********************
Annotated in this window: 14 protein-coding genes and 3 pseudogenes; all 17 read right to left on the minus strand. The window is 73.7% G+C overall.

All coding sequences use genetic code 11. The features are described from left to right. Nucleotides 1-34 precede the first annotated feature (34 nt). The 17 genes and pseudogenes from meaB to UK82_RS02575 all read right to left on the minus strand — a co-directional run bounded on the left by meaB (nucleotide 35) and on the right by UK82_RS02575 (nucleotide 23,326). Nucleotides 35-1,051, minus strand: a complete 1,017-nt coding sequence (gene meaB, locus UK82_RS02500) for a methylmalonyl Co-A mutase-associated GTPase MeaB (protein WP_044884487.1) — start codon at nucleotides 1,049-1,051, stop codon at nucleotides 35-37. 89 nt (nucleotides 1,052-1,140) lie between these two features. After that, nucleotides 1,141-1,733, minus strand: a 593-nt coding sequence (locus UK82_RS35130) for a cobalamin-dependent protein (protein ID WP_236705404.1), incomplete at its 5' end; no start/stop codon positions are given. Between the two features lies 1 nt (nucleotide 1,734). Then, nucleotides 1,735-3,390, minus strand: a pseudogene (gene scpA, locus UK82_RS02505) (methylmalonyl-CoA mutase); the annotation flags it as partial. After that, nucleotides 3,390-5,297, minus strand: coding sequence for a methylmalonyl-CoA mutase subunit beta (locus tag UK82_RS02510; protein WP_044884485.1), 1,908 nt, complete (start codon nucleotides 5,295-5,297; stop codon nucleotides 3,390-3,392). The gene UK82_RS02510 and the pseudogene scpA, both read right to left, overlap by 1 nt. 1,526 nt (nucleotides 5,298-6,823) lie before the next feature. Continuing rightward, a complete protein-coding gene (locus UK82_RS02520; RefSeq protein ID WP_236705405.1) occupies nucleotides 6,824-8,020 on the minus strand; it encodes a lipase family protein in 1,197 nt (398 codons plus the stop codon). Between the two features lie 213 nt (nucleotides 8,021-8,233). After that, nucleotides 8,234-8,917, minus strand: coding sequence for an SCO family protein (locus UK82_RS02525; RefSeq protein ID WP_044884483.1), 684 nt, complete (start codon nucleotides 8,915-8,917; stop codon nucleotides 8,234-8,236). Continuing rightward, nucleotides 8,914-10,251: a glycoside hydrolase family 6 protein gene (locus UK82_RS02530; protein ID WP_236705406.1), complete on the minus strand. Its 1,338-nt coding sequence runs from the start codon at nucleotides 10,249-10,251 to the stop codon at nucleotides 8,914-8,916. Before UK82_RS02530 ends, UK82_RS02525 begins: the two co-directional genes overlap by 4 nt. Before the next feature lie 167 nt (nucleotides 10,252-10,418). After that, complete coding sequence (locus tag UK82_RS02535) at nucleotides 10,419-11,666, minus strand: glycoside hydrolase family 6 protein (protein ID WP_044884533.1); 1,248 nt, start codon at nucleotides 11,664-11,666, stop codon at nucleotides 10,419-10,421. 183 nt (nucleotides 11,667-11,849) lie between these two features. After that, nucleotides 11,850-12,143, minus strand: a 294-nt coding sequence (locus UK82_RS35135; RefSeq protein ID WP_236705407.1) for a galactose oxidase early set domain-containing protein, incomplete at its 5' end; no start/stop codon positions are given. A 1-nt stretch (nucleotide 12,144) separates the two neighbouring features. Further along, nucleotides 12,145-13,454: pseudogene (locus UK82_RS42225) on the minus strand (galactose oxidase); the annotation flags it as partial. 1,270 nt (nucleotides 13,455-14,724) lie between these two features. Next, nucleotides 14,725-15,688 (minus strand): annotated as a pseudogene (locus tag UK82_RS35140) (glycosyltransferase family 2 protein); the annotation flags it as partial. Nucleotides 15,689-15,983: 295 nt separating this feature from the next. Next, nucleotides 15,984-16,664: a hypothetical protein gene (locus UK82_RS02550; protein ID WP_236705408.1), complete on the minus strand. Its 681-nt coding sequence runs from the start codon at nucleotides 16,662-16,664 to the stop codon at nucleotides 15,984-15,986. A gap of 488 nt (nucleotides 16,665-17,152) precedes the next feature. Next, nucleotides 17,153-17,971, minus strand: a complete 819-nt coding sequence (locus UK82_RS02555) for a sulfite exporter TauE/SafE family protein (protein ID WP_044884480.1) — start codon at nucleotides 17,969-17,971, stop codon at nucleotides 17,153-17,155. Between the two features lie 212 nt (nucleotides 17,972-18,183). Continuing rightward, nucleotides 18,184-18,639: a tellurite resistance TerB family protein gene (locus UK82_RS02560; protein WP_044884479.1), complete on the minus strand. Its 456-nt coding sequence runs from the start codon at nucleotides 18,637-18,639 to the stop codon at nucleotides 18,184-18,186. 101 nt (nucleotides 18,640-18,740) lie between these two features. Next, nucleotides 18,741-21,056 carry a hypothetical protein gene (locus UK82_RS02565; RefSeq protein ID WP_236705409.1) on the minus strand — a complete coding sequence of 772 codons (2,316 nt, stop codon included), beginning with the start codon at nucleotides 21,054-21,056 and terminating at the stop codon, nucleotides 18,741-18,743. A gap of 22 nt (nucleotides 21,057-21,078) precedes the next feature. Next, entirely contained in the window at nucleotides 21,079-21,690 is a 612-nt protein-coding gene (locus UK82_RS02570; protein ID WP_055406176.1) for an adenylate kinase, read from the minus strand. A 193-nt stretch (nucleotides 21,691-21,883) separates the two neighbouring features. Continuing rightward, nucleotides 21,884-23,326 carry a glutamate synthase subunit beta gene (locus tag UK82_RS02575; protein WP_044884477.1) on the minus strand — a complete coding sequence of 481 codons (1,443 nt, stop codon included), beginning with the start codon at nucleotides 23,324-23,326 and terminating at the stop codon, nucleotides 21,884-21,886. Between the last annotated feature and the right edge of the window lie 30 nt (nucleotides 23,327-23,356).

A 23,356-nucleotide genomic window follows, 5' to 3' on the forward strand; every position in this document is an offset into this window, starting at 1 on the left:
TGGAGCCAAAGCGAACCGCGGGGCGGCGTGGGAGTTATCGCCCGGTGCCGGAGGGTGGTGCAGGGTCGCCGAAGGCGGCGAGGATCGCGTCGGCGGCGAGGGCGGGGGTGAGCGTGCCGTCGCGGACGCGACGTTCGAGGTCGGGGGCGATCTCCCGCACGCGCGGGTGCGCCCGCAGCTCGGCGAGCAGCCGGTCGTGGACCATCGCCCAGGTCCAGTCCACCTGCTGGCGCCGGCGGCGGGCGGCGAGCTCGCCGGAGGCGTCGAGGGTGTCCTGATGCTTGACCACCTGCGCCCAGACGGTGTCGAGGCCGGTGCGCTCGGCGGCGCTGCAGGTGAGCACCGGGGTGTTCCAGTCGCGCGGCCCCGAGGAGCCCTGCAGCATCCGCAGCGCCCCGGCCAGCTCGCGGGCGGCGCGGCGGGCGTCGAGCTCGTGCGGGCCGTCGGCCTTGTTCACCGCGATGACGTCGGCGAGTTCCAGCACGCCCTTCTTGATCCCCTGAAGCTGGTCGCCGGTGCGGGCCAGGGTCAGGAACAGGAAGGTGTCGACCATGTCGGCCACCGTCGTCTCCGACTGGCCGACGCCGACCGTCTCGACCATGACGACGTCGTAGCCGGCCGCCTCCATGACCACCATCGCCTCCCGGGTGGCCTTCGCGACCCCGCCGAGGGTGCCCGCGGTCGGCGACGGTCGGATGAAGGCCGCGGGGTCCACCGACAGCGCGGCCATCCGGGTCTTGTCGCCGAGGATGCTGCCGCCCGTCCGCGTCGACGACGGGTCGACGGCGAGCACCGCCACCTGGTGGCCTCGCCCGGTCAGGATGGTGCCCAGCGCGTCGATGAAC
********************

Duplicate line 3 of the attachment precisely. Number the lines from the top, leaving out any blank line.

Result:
A 23,356-nucleotide genomic window follows, 5' to 3' on the forward strand; every position in this document is an offset into this window, starting at 1 on the left: